Today I am going to show you how insecure our homes and certain enterprises LANs are. The basics of this issue is to perform a Man-In-The-Middle attack, just together with SSL sniffing, so we can just see every encrypted data packet between the origin and its destination. Please note that this is not any user manual for cracking purposes.
This is the scenario:
The left side of the network is my home LAN. As you can see my router/gateway (in this case a Comtrend HG-536+) connects my LAN with the Internet via my service provider (in this case Jazz Telecom).
I have two computers attached to the switch: the laptop is running BackTrack 5 R2 linux, while the PC is running Windows XP. The phone is an Android-based device, in this case a Samgung Galaxy S+ running Android 2.3 Gingerbread. Both Windows and Android are fully security-updated.
I have tested this method with both Windows and Android. I am using here Windows just to note that THIS IS NOT A WIRELESS WEAKNESS.
The user seated in front of the Windows PC is going to check his e-mail in GMail webpage. So the normal traffic flow is represented in this picture:
The communication starts with the usual three-way handshake of any TCP connection. First of all it takes place the SYN from PC to GMail, depicted in soft pink. Later, the SYN-ACK from Gmail to PC and at last the ACK from PC to Gmail. At this point, they both share the encrypted handshake and secure SSL communication starts. The strength of the algorithm lies in the basics of that only the PC and GMail are aware of their own SSL keys.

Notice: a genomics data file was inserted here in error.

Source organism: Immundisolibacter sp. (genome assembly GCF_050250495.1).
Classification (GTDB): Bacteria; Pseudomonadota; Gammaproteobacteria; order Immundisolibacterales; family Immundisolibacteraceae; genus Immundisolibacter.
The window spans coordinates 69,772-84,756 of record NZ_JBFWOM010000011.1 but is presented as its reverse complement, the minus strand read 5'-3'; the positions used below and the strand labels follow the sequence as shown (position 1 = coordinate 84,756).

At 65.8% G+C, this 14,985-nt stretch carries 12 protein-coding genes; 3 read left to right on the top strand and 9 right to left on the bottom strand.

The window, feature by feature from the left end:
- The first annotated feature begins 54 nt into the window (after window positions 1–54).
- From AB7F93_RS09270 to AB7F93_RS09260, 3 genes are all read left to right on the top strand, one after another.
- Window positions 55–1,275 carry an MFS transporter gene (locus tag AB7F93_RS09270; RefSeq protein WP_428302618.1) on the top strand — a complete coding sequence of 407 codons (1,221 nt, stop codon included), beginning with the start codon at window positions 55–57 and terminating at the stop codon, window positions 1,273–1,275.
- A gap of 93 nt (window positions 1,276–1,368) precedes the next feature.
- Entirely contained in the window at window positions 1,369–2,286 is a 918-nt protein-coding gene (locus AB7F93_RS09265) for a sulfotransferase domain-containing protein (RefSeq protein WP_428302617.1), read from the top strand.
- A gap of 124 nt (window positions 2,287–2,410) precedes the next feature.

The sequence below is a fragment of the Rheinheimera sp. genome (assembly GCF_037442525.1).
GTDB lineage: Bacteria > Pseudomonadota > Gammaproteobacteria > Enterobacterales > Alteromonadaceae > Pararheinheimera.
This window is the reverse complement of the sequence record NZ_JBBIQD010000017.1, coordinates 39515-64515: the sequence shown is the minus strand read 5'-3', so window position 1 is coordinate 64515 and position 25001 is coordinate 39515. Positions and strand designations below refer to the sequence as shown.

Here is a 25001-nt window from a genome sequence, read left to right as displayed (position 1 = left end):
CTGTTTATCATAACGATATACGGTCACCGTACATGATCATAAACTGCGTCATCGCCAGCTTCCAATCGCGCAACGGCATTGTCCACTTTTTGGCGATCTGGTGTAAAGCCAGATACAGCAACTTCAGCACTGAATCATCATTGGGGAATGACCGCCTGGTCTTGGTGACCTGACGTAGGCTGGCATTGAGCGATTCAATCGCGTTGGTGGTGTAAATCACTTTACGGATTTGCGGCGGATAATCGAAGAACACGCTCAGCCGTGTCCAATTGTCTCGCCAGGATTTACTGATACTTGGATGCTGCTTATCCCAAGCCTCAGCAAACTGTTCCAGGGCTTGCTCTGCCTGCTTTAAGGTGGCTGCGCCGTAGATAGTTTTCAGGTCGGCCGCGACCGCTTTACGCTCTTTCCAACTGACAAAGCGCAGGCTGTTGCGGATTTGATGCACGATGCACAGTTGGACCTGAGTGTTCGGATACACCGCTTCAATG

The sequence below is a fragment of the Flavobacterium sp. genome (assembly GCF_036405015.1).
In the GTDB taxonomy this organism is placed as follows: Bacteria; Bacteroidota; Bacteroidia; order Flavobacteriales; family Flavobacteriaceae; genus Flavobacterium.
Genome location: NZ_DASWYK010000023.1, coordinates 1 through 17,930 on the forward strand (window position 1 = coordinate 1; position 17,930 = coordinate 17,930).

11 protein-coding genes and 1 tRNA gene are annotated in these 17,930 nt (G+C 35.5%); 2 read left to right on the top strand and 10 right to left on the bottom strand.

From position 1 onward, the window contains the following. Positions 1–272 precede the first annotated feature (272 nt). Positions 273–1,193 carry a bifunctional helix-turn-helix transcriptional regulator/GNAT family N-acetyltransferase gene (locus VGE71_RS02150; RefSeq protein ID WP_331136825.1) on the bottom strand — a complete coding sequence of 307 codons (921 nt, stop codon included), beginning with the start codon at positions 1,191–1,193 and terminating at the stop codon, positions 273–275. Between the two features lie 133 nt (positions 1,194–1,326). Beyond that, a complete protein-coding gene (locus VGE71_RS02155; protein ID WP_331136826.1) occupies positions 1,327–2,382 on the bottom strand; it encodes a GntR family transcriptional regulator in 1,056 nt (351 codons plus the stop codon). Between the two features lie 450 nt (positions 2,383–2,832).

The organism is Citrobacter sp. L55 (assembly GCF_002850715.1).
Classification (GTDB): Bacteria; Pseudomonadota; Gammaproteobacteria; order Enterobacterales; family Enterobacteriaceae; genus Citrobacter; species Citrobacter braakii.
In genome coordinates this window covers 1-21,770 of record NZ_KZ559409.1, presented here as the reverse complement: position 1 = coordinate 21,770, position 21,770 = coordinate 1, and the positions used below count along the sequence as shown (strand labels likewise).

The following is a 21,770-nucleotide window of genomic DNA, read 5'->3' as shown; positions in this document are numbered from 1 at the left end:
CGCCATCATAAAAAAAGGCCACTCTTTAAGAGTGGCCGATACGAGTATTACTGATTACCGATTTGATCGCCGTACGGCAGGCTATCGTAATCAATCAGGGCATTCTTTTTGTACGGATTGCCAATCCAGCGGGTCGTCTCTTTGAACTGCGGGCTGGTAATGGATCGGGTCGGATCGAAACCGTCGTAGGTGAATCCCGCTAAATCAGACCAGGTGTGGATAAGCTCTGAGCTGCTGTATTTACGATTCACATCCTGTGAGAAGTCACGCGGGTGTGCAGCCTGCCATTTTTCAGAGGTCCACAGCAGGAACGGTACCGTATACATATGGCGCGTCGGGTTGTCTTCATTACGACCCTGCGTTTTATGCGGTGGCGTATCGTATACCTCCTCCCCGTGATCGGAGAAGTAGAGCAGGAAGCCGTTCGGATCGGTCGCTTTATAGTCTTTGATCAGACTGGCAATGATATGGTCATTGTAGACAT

Here you can see the GMail login screen (in spanish) in Internet Explorer 8 fully up to date in normal use:
Since VeriSign is signing a valid certificate, Internet Explorer shows a padlock meaning that this is a trusted communication with GMail.
The same thing occurs with Firefox 10:
You can see that everything is working fine. Then we make a successful login without any trouble at all.
If the linux host cheats the PC and makes it think that it is actually the gateway, instead of the real router, then all the traffic flow changes from the above picture to this one:
The brown line represents the traffic flow from PC to laptop, and the green line represents the communication flow between the laptop and the mail server. As the attacker is just in the middle of the data communication, this kind of attack is called Man-In-The-Middle.
The laptop is not yet able to read any encrypted packet because it has not the keys yet. When the three-way-handshake ends and the SSL keys have been shared between PC and GMail, the attacker has both of them because it he has captured (or sniffed) all traffic.
At this point we can see every SSL encrypted data packet including, but not limited to, GMail username and password in plain text, received and sent e-mails, folders and many more. Imagine what happens if the PC user makes an online bank transfer or something similar.
“But what about SSL Certificates, Thawte, VerySign, etc.?”